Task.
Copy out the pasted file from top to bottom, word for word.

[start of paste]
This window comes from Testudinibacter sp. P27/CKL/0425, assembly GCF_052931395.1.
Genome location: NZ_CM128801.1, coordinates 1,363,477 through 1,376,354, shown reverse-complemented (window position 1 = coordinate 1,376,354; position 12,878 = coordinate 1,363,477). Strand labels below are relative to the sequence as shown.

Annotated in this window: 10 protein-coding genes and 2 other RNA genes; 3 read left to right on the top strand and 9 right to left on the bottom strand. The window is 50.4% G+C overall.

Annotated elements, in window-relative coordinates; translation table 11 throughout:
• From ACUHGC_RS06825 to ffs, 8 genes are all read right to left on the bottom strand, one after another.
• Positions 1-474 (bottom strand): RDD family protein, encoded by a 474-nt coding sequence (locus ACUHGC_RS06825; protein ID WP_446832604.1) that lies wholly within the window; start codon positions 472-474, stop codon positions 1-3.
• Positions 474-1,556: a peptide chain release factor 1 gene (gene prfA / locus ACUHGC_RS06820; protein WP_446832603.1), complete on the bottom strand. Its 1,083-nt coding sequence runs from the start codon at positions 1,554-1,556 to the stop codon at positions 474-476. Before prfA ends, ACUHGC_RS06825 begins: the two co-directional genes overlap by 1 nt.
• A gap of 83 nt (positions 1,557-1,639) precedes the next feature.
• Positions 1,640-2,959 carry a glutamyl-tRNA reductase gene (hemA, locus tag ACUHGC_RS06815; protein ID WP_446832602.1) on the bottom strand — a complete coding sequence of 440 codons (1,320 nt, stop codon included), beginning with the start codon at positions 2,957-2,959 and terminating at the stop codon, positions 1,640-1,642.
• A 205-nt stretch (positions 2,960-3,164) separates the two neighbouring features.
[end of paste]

This window comes from Testudinibacter sp. P27/CKL/0425, assembly GCF_052931395.1.
Genome location: NZ_CM128801.1, coordinates 1,363,477 through 1,376,354, shown reverse-complemented (window position 1 = coordinate 1,376,354; position 12,878 = coordinate 1,363,477). Strand labels below are relative to the sequence as shown.

Annotated in this window: 10 protein-coding genes and 2 other RNA genes; 3 read left to right on the top strand and 9 right to left on the bottom strand. The window is 50.4% G+C overall.

Annotated elements, in window-relative coordinates; translation table 11 throughout:
• From ACUHGC_RS06825 to ffs, 8 genes are all read right to left on the bottom strand, one after another.
• Positions 1-474 (bottom strand): RDD family protein, encoded by a 474-nt coding sequence (locus ACUHGC_RS06825; protein ID WP_446832604.1) that lies wholly within the window; start codon positions 472-474, stop codon positions 1-3.
• Positions 474-1,556: a peptide chain release factor 1 gene (gene prfA / locus ACUHGC_RS06820; protein WP_446832603.1), complete on the bottom strand. Its 1,083-nt coding sequence runs from the start codon at positions 1,554-1,556 to the stop codon at positions 474-476. Before prfA ends, ACUHGC_RS06825 begins: the two co-directional genes overlap by 1 nt.
• A gap of 83 nt (positions 1,557-1,639) precedes the next feature.
• Positions 1,640-2,959 carry a glutamyl-tRNA reductase gene (hemA, locus tag ACUHGC_RS06815; protein ID WP_446832602.1) on the bottom strand — a complete coding sequence of 440 codons (1,320 nt, stop codon included), beginning with the start codon at positions 2,957-2,959 and terminating at the stop codon, positions 1,640-1,642.
• A 205-nt stretch (positions 2,960-3,164) separates the two neighbouring features.